Racial Microaggressions, Psychological Well-Being, and Ethnic Identification among People of Color in the U.S.

Imani R Whitfield, Pace University

Abstract

Racial microaggressions are common, everyday slights and insults that have been associated with greater adverse psychological symptoms among people of color. Ethnic identification is the sense of belonging and connection people have with their ethnic group, which has been associated with greater psychological well-being among people of color. Research findings have been mixed about whether ethnic identification serves as a buffering moderator of effects of microaggressions on psychological outcomes. Further, many studies examining the impact of racial microaggressions have focused on adolescent or college student samples and members of one particular racial/ethnic group, with less work focused on adults of different racial/ethnic backgrounds. Continuing to explore associations among experiences of racial microaggressions, ethnic identification,-and mental health outcomes among adults of color from different racial/ethnic backgrounds is important to understanding how best to intervene to support people of color both in society at large as well as in clinical settings. In the following study, I explored racial/ethnic differences in experiences of racial microaggressions as well as associations of those experiences with well-being indicators (i.e., anger, anxiety symptoms, depressive symptoms, and life satisfaction) among a sample of adults of color living in the U.S. Further, I tested whether ethnic identification plays a buffering role as a moderator of associations of experiences of racial microaggressions with well-being outcomes. I hypothesized that people of color who experience more racial microaggressions would have poorer well-being (i.e., greater anger, anxiety symptoms, and depressive symptoms, as well as lower life satisfaction), that ethnic identifiation would be associated with greater well-being, and that ethnic identification would buffer individuals from the adverse consequences of microaggressions for well-being. This study utilized linear regression and bootstrap moderation -analyses to test these hypotheses. Mostly consistent with hypotheses, racial microaggressions were associated with great anger, anxiety symptoms, and depressive symptoms, but were not associated with life satisfaction. Inconsistent with hypotheses, ethnic identification did not moderate any associations of racial microaggressions with psychological well-being symptoms, and ethnic identification was also directly associated with greater anger and depressive symptoms. Additionally, racial/ethnic group differences were found in mean levels of different types of microaggressions experienced, as well as in associations of microaggressions with mental health outcomes, helping to understand the different consequences of racial microaggressions for diverse groups. Findings can inform societal and clinical interventions aimed at supporting well-being among people of color in the U.S. Keywords: anger, anxiety, depression, discrimination, ethnic identication, life satisfaction, racial microaggressions, racism, well-being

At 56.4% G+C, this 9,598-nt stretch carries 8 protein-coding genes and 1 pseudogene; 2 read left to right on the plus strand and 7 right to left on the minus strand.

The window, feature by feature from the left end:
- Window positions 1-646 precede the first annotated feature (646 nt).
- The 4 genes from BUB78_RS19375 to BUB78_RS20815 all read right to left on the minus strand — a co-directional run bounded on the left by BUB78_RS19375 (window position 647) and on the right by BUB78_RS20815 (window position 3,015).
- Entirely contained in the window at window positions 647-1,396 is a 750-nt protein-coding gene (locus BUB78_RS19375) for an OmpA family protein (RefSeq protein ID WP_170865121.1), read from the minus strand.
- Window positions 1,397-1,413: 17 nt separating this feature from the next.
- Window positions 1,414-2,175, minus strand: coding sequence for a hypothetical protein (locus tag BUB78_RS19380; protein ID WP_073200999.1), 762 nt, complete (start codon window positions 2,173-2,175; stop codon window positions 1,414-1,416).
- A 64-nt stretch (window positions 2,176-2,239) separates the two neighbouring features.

Subject Area

Social psychology|Psychology|Clinical psychology

Recommended Citation

Whitfield, Imani R, "Racial Microaggressions, Psychological Well-Being, and Ethnic Identification among People of Color in the U.S." (2019). ETD Collection for Pace University. AAI13918022.
https://digitalcommons.pace.edu/dissertations/AAI13918022

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